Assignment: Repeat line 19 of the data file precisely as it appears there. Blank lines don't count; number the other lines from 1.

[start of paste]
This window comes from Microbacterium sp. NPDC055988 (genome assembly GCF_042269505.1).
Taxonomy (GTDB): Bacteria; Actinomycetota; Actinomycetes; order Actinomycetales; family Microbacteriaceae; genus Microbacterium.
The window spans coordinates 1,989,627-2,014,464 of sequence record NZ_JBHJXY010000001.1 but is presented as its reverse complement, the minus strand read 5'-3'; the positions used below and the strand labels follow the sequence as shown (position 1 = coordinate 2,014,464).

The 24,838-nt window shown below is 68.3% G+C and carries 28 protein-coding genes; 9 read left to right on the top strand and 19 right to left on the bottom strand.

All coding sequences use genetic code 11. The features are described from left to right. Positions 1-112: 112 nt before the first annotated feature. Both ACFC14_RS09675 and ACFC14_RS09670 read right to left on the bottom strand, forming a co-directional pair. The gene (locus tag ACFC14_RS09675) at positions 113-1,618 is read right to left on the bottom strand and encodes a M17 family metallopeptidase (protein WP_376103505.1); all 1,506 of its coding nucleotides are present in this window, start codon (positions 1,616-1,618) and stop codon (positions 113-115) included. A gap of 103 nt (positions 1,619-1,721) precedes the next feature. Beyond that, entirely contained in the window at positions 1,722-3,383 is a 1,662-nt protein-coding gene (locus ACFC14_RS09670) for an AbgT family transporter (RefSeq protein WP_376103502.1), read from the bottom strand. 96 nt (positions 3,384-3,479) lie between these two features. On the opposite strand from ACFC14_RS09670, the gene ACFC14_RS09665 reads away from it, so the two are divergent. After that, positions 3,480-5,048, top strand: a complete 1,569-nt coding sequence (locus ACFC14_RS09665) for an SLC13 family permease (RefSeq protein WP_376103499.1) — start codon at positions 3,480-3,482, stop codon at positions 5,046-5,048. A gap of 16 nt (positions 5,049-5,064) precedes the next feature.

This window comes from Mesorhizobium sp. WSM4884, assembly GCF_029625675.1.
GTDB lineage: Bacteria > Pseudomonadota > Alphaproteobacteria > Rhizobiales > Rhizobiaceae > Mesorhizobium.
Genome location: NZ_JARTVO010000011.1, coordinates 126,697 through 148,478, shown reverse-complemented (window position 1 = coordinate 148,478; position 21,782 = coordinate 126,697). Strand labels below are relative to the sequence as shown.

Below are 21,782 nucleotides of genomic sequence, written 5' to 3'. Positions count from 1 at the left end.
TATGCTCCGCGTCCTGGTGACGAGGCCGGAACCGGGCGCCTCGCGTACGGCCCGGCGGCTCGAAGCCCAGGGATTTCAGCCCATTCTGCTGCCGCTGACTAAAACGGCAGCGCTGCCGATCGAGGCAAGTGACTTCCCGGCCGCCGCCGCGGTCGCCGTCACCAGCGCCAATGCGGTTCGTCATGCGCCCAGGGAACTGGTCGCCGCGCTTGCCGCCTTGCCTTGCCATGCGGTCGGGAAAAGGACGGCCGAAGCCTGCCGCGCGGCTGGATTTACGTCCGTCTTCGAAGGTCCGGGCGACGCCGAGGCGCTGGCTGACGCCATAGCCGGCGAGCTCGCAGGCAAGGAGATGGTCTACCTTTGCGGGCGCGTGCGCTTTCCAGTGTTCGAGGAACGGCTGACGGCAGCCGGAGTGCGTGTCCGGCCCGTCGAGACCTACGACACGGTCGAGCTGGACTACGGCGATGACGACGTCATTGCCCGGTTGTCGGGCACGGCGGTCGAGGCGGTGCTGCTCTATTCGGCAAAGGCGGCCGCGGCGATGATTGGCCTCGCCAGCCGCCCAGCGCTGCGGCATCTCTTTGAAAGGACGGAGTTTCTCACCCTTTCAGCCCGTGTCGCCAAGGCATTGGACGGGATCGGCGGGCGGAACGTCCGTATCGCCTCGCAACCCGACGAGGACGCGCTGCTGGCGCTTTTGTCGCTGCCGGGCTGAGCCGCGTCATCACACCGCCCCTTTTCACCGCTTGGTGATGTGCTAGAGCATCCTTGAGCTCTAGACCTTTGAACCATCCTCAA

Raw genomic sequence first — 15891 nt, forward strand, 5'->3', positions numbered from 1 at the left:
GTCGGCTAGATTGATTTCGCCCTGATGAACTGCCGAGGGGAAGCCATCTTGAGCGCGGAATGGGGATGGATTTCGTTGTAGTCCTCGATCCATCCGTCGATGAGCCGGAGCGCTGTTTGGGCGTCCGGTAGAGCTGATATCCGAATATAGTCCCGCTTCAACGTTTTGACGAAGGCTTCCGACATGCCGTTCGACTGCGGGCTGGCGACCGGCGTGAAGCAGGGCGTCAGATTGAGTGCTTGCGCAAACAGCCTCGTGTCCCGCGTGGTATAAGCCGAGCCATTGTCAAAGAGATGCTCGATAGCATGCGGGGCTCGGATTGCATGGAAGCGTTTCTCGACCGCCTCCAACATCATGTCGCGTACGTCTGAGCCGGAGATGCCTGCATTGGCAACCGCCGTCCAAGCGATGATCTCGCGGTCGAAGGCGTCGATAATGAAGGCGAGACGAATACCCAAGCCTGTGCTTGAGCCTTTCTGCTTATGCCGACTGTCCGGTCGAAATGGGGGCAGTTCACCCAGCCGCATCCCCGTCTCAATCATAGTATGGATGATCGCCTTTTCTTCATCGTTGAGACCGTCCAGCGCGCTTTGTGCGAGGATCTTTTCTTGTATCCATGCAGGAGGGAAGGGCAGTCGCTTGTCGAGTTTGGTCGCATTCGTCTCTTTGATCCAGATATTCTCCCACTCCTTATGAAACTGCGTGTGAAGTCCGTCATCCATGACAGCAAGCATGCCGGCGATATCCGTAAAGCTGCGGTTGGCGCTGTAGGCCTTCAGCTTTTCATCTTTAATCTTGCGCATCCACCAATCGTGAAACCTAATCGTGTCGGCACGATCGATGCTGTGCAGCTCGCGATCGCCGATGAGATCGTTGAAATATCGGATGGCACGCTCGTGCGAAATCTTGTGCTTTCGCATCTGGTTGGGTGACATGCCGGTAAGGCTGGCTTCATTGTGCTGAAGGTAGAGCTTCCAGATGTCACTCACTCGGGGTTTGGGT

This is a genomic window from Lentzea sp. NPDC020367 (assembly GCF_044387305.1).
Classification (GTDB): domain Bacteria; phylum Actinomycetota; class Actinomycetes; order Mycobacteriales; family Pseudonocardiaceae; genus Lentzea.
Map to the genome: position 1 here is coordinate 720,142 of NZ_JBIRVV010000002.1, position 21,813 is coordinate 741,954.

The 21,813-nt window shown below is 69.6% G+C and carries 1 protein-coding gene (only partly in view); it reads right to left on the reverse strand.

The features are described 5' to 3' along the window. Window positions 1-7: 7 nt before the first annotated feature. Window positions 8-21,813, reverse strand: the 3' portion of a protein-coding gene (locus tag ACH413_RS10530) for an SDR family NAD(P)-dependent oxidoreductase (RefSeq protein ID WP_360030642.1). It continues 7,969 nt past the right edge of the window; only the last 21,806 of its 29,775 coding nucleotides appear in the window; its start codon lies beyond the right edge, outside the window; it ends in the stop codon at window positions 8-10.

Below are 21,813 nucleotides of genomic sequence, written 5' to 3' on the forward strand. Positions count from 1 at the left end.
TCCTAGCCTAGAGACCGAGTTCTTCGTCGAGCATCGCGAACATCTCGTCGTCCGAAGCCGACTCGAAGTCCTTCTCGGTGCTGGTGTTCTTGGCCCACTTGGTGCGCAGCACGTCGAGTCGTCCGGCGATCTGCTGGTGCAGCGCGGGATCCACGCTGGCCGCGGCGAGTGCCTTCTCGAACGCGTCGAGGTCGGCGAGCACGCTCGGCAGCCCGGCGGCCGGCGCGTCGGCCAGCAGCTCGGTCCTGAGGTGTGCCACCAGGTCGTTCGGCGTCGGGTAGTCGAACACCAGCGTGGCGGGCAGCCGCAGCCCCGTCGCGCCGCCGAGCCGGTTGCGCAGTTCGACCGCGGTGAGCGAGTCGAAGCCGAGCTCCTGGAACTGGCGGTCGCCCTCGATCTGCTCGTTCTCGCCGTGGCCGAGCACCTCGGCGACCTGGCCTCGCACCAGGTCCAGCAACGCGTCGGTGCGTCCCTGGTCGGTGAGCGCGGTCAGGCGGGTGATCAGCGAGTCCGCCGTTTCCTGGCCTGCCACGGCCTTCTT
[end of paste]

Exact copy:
TCCTAGCCTAGAGACCGAGTTCTTCGTCGAGCATCGCGAACATCTCGTCGTCCGAAGCCGACTCGAAGTCCTTCTCGGTGCTGGTGTTCTTGGCCCACTTGGTGCGCAGCACGTCGAGTCGTCCGGCGATCTGCTGGTGCAGCGCGGGATCCACGCTGGCCGCGGCGAGTGCCTTCTCGAACGCGTCGAGGTCGGCGAGCACGCTCGGCAGCCCGGCGGCCGGCGCGTCGGCCAGCAGCTCGGTCCTGAGGTGTGCCACCAGGTCGTTCGGCGTCGGGTAGTCGAACACCAGCGTGGCGGGCAGCCGCAGCCCCGTCGCGCCGCCGAGCCGGTTGCGCAGTTCGACCGCGGTGAGCGAGTCGAAGCCGAGCTCCTGGAACTGGCGGTCGCCCTCGATCTGCTCGTTCTCGCCGTGGCCGAGCACCTCGGCGACCTGGCCTCGCACCAGGTCCAGCAACGCGTCGGTGCGTCCCTGGTCGGTGAGCGCGGTCAGGCGGGTGATCAGCGAGTCCGCCGTTTCCTGGCCTGCCACGGCCTTCTT